Europe’s highest court ruled Wednesday that Uber must comply with the region’s tough transportation rules, a significant setback for the ride-booking company that has faced a string of legal woes across the Continent and farther afield.
The decision follows a years-long battle between Uber and EU taxi associations, many of which claim that the American tech company flouts Europe’s transport rules and represents unfair competition for existing players. Uber denies the allegations.
In its decision on Wednesday, though, the European Court of Justice placed itself on the side of traditional taxis.
“The service provided by Uber is more than an intermediation service,” the judges said in their ruling. The ride-booking company “must be classified as ‘a service in the field of transport.'”
The decision is a blow to Uber’s future expansion plans across the EU, but does not represent a knockout punch that many — including the Spanish taxi association that filed the original case that led to Wednesday’s ruling — had wanted.
The ride-booking company already operates, and will continue to do so, in many European countries where its digital platform connects traditional taxis and licensed minicabs with paying customers.
But by ruling that Uber is a transportation, and not a digital, service, the company will be restricted from expanding so-called peer-to-peer services that allow almost anyone with a car to use the company’s technology to collect paying customers.
Such services, which are available in the United States, are a major component of Uber’s future business plans as it looks to upend the traditional taxi industry — a strategy that, at least in Europe, will come to an end.
In a statement, Uber said the European court’s ruling would not alter how it now operates in most European countries where it already complies with existing transport rules.
The ruling also comes soon after the company was stripped of its license to operate in London and saw Travis Kalanick, its founder, resign amid an ongoing boardroom stand-off. Dara Khosrowshahi, its new chief executive, also faces difficulties in changing the internal culture at the company, which is now worth an estimated $70 billion.
“It is appropriate to regulate services such as Uber and so we will continue the dialogue with cities across Europe,” said Marloes van der Laan, a company spokeswoman. “This is the approach we’ll take to ensure everyone can get a reliable ride at the tap of a button.”
The pan-European ruling against Uber is based on a complaint brought by a taxi group in Barcelona that was originally filed in 2014 and claimed that the ride-booking company represented unfair competition because it did not comply with the same rules that applied to existing taxis.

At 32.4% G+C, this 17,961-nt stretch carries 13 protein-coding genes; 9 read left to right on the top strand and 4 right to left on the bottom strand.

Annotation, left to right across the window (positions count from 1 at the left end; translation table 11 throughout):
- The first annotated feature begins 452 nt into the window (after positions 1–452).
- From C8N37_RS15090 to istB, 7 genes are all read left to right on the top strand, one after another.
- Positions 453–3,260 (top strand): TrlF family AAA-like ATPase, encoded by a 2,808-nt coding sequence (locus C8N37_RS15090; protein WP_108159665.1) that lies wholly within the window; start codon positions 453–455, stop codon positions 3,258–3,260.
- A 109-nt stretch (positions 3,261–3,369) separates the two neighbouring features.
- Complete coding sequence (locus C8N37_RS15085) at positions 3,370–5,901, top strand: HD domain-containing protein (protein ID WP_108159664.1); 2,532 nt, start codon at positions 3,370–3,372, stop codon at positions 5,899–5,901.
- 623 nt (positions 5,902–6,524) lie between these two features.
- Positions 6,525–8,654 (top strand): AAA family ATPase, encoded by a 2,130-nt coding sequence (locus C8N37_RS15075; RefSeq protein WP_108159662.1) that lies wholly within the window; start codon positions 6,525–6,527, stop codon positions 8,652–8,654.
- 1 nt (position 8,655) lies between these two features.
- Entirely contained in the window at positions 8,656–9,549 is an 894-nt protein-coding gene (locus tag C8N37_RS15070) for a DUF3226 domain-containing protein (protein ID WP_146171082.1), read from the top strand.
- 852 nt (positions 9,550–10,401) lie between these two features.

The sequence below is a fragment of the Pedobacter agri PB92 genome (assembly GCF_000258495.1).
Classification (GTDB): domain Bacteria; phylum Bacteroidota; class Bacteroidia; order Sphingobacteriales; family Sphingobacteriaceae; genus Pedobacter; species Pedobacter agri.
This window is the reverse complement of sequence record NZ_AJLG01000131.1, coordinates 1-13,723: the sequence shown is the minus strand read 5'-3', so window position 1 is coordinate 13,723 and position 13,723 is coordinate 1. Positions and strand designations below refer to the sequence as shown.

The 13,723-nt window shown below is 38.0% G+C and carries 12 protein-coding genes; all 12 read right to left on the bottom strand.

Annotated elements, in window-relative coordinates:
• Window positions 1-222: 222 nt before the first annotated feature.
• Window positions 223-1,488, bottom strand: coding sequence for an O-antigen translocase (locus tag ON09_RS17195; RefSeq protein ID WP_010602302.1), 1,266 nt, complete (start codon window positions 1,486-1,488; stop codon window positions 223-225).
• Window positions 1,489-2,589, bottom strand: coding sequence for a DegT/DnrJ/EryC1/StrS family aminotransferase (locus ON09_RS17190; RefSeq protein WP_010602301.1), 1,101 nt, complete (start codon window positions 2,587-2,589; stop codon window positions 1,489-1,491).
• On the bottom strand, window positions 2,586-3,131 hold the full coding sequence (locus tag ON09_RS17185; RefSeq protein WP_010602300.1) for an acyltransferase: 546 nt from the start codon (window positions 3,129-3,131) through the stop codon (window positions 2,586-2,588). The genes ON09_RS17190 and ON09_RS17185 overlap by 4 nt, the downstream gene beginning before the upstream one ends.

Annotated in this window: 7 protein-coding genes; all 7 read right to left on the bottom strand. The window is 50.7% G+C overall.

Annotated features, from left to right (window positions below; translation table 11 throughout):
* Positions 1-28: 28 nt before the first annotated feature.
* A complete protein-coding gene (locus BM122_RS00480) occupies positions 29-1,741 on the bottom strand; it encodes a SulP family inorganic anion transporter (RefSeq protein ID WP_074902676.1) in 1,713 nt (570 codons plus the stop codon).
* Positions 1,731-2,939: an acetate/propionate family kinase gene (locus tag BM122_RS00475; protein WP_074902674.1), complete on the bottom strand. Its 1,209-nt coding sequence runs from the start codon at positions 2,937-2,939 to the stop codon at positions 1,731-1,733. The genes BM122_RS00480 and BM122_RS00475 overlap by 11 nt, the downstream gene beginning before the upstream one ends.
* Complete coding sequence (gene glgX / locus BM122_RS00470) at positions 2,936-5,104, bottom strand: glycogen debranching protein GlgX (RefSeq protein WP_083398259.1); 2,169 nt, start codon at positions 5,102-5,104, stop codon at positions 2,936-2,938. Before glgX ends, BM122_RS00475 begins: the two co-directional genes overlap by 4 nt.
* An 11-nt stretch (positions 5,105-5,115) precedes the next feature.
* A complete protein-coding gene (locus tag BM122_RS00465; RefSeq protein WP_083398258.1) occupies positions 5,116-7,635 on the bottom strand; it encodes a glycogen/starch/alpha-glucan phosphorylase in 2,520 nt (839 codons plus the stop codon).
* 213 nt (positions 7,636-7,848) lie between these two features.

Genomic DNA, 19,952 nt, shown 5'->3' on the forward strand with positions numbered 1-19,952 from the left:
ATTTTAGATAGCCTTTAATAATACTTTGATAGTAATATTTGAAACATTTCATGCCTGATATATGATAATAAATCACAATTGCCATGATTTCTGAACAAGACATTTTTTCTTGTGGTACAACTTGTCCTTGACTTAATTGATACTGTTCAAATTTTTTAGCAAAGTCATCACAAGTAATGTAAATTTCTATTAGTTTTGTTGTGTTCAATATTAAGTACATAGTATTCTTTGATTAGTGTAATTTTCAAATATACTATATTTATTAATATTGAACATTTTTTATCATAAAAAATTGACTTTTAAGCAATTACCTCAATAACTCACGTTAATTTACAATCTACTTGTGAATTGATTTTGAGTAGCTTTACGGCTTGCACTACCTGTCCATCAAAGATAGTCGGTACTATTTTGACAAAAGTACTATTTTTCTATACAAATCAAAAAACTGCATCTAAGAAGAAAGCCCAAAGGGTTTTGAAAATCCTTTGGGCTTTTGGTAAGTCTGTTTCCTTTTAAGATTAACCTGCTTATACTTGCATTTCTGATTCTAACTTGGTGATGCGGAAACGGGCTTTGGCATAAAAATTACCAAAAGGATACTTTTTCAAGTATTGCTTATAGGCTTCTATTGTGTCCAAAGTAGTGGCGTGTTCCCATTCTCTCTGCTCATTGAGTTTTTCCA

“We can’t allow for a business model to develop in Europe that could undermine the rights of consumers,” Montse Balagué, a lawyer for the Spanish taxi association, told the European Court of Justice last year when outlining the group’s complaints against Uber.
“We must not be misled by labels,” she added. “If there’s a transport service provided, then a company can’t hide behind a thin veil, calling itself a different service.”
The ruling against Uber had been expected after Maciej Szpunar, a senior adviser to Europe’s highest court, said that the company should be viewed as a transportation service, according to a non-binding legal opinion published in May.
In its judgement on Wednesday, the court’s judges agreed with that assessment.
Europe’s highest court focused on how Uber’s digital platform lies at the heart of how drivers and passengers connected through the company’s smartphone app.
The ride-booking service’s indispensable role in facilitating people’s journeys, the judges added, provided evidence that Uber was not merely a digital service connecting people independently, but should be treated as a transport service that exercises influence over how drivers used the technology.
Uber connects “a non- professional driver using his or her own vehicle with a person who wishes to make an urban journey.” the European Court of Justice said in a statement.
It should be seen as an “integral part of an overall service whose main component is a transport service” the judges added, and not simply as a digital platform.
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